Charles Bukowski’s stories, poems, and novels have left an enduring mark on our culture. In this collection of correspondence—letters to publishers, editors, friends, and fellow writers—the writer shares his insights on the art of creation.
On Writing reveals an artist brutally frank about the drudgery of work and canny and uncompromising about the absurdities of life—and of art. It illuminates the hard-edged, complex humanity of a true American legend and counterculture icon—the “laureate of American lowlife” (Time)—who stoically recorded society’s downtrodden and depraved. It exposes an artist grounded in the visceral, whose work reverberates with his central ideal: “Don't try.”
Piercing, poignant, and often hilarious, On Writing is filled not only with memorable lines but also with Bukowski’s trademark toughness, leavened with moments of grace, pathos, and intimacy.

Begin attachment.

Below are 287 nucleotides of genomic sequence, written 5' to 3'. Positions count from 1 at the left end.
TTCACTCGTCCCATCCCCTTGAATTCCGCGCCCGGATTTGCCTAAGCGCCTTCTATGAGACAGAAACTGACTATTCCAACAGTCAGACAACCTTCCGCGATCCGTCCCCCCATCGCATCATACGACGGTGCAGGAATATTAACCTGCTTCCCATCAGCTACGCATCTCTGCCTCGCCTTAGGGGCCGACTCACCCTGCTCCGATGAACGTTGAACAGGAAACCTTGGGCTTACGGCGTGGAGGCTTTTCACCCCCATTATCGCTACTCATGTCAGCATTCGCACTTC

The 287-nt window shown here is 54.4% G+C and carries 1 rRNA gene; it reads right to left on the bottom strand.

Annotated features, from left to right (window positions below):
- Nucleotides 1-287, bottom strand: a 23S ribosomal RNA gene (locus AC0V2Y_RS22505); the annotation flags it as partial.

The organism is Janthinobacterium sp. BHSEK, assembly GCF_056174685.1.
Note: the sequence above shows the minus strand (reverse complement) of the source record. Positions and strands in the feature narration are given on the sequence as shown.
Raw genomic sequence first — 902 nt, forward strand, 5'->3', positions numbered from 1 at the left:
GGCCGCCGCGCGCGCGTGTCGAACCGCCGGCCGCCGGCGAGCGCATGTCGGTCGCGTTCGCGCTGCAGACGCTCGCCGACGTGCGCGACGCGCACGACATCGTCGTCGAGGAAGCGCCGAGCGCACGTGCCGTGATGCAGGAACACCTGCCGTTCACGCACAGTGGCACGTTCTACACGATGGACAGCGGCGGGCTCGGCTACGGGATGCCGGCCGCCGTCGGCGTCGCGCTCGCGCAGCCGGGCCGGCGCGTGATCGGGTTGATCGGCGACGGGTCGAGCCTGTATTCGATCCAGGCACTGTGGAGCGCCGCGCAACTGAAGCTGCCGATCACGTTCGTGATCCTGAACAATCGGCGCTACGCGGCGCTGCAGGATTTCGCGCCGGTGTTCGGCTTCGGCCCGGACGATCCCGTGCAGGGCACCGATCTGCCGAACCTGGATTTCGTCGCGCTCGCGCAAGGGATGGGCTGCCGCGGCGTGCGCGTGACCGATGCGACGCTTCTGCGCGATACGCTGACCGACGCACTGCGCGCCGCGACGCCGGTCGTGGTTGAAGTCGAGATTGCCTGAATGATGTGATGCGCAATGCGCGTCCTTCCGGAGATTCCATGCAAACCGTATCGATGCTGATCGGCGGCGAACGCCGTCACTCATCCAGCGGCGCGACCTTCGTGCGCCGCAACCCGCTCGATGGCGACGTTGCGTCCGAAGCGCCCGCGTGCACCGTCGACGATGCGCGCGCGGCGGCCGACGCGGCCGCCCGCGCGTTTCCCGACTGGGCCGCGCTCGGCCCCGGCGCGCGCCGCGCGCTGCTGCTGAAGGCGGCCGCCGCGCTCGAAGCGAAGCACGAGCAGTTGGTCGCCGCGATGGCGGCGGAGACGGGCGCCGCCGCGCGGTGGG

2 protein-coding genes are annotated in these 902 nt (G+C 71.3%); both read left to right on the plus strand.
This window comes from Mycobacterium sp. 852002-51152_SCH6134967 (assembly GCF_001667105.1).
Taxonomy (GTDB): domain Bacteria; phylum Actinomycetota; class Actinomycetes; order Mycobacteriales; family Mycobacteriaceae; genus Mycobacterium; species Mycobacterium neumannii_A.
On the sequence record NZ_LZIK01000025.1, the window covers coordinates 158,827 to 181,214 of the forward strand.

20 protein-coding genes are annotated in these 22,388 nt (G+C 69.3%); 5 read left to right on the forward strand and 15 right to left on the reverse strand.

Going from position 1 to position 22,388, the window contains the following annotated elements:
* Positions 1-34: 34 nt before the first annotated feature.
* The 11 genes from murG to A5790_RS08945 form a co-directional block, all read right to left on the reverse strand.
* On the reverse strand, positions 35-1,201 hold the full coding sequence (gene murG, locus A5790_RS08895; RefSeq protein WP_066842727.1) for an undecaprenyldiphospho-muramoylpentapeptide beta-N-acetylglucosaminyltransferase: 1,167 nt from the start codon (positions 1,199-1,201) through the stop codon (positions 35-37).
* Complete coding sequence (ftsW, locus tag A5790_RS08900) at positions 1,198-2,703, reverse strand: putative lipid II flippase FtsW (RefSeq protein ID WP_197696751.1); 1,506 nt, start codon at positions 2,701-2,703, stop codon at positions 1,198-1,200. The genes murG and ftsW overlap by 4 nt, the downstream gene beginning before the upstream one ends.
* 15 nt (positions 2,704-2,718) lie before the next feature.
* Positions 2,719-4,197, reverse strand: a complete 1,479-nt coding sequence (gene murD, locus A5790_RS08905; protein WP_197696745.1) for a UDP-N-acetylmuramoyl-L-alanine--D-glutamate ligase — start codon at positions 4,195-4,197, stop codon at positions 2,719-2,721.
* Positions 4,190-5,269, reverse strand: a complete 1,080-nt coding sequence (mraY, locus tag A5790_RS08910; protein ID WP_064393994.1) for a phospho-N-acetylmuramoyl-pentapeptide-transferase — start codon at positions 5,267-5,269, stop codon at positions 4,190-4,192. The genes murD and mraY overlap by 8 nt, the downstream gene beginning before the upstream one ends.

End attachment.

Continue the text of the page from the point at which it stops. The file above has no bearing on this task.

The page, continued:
With all of Bukowski's trademark humor and gritty, dark honesty, this 1978 follow-up to Post Office and Factotum is an uncompromising account of life on the edge.
Bukowski . . . "a professional disturber of the peace . . . laureate of Los Angeles netherworld [writes with] crazy romantic insistence that losers are less phony than winners, and with an angry compassion for the lost." —Jack Kroll, Newsweek
"Bukowski’s poems are extraordinarily vivid and often bitterly funny observations of people living on the very edge of oblivion. His poetry, in all it’s glorious simplicity, was accessible the way poetry seldom is – a testament to his genius." —Nick Burton, PIF Magazine
Charles Bukowski (1920-1994) published his first story when he was twenty-four and began writing poetry at the age of thirty-five. His first book of poetry was published in 1959; he went on to publish more than forty-five books of poetry and prose, including books published by City Lights Publishers such as Notes of a Dirty Old Man, More Notes of a Dirty Old Man, The Most Beautiful Woman in Town, Tales of Ordinary Madness, Portions from a Wine-Stained Notebook, Absence of the Hero and The Bell Tolls for No One,.
Charles Bukowski's posthumous legend continues to grow. Factotum is a masterfully vivid evocation of slow-paced, low-life urbanity and alcoholism, and an excellent introduction to the fictional world of Charles Bukowski.